With Fripp feeling that Crimson had said all it had to say, he disbanded the group after the release of Red. USA, a live document of the ’74 tour, would follow, but that was it for King Crimson until Fripp re-formed the group in 1980.
Red has been reissued on CD a few times, but in 2009 Robert Fripp sought to release a definitive version as part of the King Crimson 40th Anniversary Series. To that end, he enlisted the aid of Porcupine Tree’s Steven Wilson. Part of Wilson’s charge was to create new 5.1 Surround mixes of the songs. The 40th Anniversary (of the group’s debut, not of Red‘s 1974 release) package included a number of goodies that made it a required purchase for anyone interested in the group (or, for that matter, in the music Red would influence).
The CD includes the original album plus three bonus tracks. The first of these is a “trio version” of “Red.” It’s as close to a live-in-the-studio rendering of the song as one could imagine. A drum count-in and even more abusive guitar are the mix’s hallmarks. Large sections of the song sound identical to the official version, showing just how much of the group’s power was truly down to the trio format (i.e. not a function of fussy overdubbing). Here, shorn of its cellos, the song’s middle section illustrates how Wetton’s fuzz bass figure led the arrangement.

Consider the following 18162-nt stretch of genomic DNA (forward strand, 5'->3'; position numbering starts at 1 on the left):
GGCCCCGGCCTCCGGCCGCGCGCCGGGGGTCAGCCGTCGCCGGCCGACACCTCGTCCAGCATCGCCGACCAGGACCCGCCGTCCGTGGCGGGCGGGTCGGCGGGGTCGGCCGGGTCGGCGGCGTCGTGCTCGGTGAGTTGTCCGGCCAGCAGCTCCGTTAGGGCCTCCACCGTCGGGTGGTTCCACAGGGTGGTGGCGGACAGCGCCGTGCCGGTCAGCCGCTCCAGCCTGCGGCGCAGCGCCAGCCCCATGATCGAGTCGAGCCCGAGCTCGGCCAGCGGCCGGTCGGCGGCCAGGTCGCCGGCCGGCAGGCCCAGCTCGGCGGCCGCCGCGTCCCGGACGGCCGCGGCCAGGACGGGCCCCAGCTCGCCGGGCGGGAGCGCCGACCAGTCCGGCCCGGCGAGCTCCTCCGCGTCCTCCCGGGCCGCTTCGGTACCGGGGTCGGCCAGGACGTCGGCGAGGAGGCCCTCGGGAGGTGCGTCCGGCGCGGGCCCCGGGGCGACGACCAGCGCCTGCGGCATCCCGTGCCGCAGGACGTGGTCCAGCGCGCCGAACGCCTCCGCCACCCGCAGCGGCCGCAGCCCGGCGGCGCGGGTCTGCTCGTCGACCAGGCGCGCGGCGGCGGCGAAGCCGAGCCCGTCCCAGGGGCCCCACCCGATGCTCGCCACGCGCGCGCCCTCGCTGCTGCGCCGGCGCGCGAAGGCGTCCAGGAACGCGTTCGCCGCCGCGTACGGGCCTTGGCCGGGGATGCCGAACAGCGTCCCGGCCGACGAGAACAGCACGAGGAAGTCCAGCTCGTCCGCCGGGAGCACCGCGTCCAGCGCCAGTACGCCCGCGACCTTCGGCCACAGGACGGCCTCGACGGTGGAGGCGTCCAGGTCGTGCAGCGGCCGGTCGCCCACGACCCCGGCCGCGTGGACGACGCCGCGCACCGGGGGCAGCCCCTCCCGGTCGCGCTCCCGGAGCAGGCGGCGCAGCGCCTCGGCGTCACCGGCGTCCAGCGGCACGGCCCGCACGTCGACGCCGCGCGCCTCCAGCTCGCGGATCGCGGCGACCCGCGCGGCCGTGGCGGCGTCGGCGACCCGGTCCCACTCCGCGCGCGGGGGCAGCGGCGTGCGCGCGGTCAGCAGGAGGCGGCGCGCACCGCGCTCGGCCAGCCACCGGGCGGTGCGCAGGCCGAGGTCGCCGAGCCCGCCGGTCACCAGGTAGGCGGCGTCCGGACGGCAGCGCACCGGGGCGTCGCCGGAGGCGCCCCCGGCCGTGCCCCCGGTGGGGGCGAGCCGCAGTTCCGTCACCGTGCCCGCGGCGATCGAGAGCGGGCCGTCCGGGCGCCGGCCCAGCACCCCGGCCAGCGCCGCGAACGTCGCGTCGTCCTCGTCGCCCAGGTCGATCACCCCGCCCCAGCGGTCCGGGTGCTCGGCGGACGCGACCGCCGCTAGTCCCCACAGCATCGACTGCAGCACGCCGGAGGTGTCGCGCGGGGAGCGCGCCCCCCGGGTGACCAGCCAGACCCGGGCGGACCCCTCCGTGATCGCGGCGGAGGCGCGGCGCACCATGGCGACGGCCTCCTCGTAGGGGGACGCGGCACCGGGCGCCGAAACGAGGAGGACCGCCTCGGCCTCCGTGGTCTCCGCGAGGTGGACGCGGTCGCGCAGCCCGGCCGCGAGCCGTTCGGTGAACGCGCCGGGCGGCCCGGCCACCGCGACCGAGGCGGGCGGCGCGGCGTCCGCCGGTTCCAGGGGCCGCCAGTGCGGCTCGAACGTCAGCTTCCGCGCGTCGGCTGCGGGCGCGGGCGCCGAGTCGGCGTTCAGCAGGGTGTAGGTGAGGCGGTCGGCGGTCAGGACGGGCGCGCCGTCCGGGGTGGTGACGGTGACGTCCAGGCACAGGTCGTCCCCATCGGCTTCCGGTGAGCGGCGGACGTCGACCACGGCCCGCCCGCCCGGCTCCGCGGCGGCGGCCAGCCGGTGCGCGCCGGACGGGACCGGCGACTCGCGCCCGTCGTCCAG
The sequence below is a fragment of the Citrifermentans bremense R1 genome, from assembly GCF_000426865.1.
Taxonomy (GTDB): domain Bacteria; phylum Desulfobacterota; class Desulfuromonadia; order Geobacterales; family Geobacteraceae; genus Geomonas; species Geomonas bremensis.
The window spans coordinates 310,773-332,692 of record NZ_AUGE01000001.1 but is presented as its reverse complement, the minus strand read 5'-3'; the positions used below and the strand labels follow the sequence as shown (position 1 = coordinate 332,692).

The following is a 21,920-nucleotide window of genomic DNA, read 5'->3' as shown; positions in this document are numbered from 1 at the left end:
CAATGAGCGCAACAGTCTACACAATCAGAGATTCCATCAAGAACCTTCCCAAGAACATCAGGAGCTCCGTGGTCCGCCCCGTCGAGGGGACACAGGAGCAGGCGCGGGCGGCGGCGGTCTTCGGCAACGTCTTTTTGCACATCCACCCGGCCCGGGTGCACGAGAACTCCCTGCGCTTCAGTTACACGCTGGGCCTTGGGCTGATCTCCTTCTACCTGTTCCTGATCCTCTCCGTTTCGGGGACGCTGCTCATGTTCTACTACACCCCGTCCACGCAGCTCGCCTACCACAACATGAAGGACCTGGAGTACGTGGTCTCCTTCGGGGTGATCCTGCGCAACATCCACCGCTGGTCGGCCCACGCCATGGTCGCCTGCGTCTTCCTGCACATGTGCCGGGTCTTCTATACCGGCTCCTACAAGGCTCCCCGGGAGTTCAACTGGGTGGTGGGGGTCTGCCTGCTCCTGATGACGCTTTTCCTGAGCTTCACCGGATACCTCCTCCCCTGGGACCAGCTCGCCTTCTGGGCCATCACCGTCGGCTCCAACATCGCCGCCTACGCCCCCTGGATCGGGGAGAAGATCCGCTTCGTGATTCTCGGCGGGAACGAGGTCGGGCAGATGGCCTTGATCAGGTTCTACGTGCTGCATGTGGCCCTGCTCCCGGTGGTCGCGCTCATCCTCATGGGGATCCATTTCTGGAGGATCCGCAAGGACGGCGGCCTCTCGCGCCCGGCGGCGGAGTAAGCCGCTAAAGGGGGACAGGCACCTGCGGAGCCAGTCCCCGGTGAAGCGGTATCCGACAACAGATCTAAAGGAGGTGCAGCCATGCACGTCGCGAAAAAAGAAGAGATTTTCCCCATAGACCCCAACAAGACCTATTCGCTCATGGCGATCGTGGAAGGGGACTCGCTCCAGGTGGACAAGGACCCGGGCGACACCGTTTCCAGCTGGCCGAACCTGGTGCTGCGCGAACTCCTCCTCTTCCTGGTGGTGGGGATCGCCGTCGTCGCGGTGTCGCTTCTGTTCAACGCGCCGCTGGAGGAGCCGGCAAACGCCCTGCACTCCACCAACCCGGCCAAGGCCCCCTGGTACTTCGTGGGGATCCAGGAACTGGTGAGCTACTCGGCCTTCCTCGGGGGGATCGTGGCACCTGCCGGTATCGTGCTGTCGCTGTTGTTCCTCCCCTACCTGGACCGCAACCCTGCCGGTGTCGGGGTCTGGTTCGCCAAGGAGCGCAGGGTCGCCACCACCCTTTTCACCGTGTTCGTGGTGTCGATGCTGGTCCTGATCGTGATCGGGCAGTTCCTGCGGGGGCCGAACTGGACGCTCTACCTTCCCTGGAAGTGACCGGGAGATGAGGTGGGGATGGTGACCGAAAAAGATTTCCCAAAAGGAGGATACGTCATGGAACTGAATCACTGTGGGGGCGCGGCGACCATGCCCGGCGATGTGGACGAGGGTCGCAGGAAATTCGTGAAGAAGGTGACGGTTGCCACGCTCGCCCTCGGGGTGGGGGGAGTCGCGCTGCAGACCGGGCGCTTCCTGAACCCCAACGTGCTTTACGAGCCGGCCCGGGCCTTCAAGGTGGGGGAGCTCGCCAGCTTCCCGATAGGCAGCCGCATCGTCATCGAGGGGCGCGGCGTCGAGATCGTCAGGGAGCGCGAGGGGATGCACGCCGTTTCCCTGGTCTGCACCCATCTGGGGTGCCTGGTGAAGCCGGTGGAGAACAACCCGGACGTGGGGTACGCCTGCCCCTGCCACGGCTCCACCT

“Fallen Angel” is also presented in a trio arrangement, sans vocal. This version does in fact have a bit of overdubbing (Mellotron), but seeing as that was played by Fripp, they’re still (strictly speaking) a trio. The instrumental mix might encourage adventurous listeners to try and add their own vocal line; good luck. The horns are missed here, but the simple mix points the way toward what the song might have sounded like performed live.
The full version of “Providence” rounds out the CD. If nothing else, its inclusion makes the sharp point that King Crimson was an effective improvisational unit onstage. The sections excised from the original album version are no less interesting than the parts left in, suggesting that the original edit was down to the limitation of the vinyl format. Or, perhaps, a concern that a longer “Providence” might have weighted the album too much in the improvisational direction. Seeing as Red is nothing short of a perfect album as it stands, one can’t quibble.
But wait; there’s more. A DVD included in the package offers more wondrous discoveries. The original album is offered up in no less than four audio formats: regular stereo, high-resolution 24/96 stereo, lossless 5.1 Surround and DTS 5.1 Surround. The previously-mentioned bonus tracks are included in those formats as well. (“Red” is present only in the stereo versions.) The live track “A Voyage to the Center of the Cosmos” (originally released on the Great Deceiver box set) is present as well; it’s a lengthy improvisation related to “Providence.”